Artist: Music Machine
Title: The Eagle Never Hunts The Fly
Source: LP: Nuggets Vol. 2-Punk (originally released as 45 RPM single and included on LP: Bonniwell Music Machine)
Writer: Sean Bonniwell
Label: Rhino (original label: Original Sound)
Year: 1967
The Music Machine was by far the most advanced of all the bands playing on Sunset Strip in 1966-67. Not only did they feature tight sets (so that audience members wouldn't get the chance to call out requests between songs), they also had their own visual look that set them apart from other bands. Dressed entirely in black (including dyed hair), and with leader Sean Bonniwell wearing one black glove, the Machine projected an image that would influence such diverse artists as the Ramones and Michael Jackson in later years. Musically, Bonniwell's songwriting showed a sophistication that was on a par with the best L.A. had to offer, demonstrated by a series of fine singles such as The Eagle Never Hunts the Fly. Unfortunately, problems on the business end prevented the Music Machine from achieving the success it deserved and Bonniwell eventually quit the music business altogether in disgust.

Artist: Beacon Street Union
Title: Sadie Said No
Source: CD: The Eyes of the Beacon Street Union
Writer: Ulaky/Wright
Label: See For Miles (original label: M-G-M)
Year: 1967
By the time the first Beacon Street Union album was released the band had already relocated to New York. That didn't stop executives from M-G-M from including the Union as part of its "Bosstown Sound" promotion. In the short term it may have generated some interest, but it was soon clear that the "Bosstown Sound" was empty hype, which in the long run hurt the band's credibility. This is a shame, since the music on The Eyes of the Beacon Street Union is actually quite listenable, as Sadie Said No demonstrates.

Artist: Electric Prunes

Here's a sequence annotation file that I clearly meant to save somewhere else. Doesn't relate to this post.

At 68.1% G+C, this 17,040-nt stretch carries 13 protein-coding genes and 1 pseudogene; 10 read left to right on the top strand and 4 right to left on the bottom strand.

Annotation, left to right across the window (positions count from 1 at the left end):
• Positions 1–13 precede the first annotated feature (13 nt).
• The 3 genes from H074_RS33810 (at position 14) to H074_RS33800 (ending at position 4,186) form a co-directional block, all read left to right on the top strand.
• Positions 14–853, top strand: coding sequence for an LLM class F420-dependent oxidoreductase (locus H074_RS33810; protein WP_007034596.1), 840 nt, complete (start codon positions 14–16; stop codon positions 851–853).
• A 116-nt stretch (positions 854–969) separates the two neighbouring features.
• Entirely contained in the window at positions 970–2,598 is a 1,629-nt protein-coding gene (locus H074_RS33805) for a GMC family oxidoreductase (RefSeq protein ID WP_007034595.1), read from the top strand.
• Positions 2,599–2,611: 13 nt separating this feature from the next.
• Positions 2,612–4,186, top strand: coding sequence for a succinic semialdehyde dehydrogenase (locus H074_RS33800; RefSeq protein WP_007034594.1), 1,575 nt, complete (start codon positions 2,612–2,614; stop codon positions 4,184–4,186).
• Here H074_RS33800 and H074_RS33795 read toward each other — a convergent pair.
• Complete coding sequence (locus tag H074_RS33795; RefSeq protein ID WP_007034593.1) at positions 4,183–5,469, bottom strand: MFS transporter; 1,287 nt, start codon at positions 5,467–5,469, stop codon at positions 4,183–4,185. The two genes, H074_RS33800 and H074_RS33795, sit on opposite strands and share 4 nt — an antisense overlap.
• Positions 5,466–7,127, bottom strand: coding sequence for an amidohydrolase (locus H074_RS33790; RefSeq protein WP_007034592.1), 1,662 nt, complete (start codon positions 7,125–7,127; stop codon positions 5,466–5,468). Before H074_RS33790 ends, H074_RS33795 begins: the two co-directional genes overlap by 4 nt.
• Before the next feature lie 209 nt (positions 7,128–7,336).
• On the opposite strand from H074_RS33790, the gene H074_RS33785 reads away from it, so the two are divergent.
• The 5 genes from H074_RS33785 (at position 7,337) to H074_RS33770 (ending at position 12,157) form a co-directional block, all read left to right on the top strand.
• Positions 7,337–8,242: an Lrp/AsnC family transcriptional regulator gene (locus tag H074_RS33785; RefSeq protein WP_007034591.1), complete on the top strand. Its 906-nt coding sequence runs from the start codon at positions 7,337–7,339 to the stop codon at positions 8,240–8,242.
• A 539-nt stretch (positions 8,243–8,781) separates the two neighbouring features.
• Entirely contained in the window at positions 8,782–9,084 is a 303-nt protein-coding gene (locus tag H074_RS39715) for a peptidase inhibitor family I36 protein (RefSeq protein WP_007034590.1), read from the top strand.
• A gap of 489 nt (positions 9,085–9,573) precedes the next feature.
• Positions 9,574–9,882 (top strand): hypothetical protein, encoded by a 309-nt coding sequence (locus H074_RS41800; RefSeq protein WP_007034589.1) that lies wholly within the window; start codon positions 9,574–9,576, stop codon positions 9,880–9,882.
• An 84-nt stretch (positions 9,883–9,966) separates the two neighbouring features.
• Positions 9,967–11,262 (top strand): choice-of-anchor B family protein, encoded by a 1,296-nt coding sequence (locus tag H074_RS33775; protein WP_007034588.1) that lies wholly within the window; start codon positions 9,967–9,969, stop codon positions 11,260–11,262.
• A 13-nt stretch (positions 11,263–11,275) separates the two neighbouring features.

Title: I Had Too Much To Dream (Last Night) (originally released as 45 RPM single and included on LP: I Had Too Much To Dream (Last Night).
Source: CD: Even More Nuggets
Writer: Tucker/Mantz
Label: Rhino (original label: Reprise)
Year: 1967
The Electric Prunes biggest hit was I Had Too Much To Dream (Last Night), released in early 1967. The record, initially released without much promotion from the record label, was championed by Seattle DJ Pat O'Day of KJR radio, and was already popular in that area when it hit the national charts (thus explaining why so many people assumed the band was from Seattle). I Had Too Much To Dream (Last Night) has come to be one of the defining songs of the psychedelic era and was the opening track on the original Lenny Kaye Nuggets compilation.

Artist: Byrds
Title: The Day Walk (Never Before)
Source: CD: Turn! Turn! Turn! (bonus track)
Writer: Gene Clark
Label: Columbia/Legacy
Year: 1965
Nobody knows for sure why The Day Walk (Never Before) was left off the original release of the Byrds second LP, Turn! Turn! Turn! The most likely explanation is that Columbia, having very little experience with rock bands, was using the Capitol Beatle LPs as a model. This meant no more than a dozen songs per album, with a running time of around 35 minutes. As the band had more than 35 minutes' worth of material recorded, something had to be cut (although for my money Oh! Susannah would have been a better choice for the cutting room floor).

Artist: Pink Floyd
Title: Atom Heart Mother Suite
Source: LP: Atom Heart Mother
Writer: Waters/Gilmour/Wright/Mason/Geesin
Label: Harvest
Year: 1970
The longest continuous piece of music ever committed to vinyl by Pink Floyd was not something from the Wall or Dark Side of the Moon, but the 23 1/2 minute Atom Heart Mother Suite (Shine On You Crazy Diamond is actually longer, but was interrupted by being split across two sides of an LP). The suite was also the last Pink Floyd piece to credit anyone outside the band as a songwriter; in this case Scottish composer/arranger Ron Geesin, who was brought in to help orchestrate and tie together the various sections of the piece. Primarily an instrumental, the piece has several distinct sections, although on vinyl and most CDs it is treated as a single track. Indeed, the drum and bass parts, which were the first tracks recorded, were recorded as a continuous take, giving the entire piece a consistent tempo throughout. The title was taken from a newspaper headline about a pregnant woman who had been fitted with a pacemaker; the actual headline was "Atom Heart Mother Found". Pink Floyd never performed the piece live, and in recent years none of the band members has had anything good to say about it.

Artist: Traffic
Title: (Roamin' Thru' The Gloamin' With) 40,000 Headmen
Source: LP: Progressive Heavies (originally released on LP: Traffic)
Writer: Capaldi/Winwood
Label: United Artists
Year: 1968
In its original run, Traffic only released two full albums (and a third that consisted of non-LP singles, studio outtakes and live tracks). The second of these, simply titled Traffic, featured several memorable tunes, including this Steve Winwood/Jim Capaldi collaboration.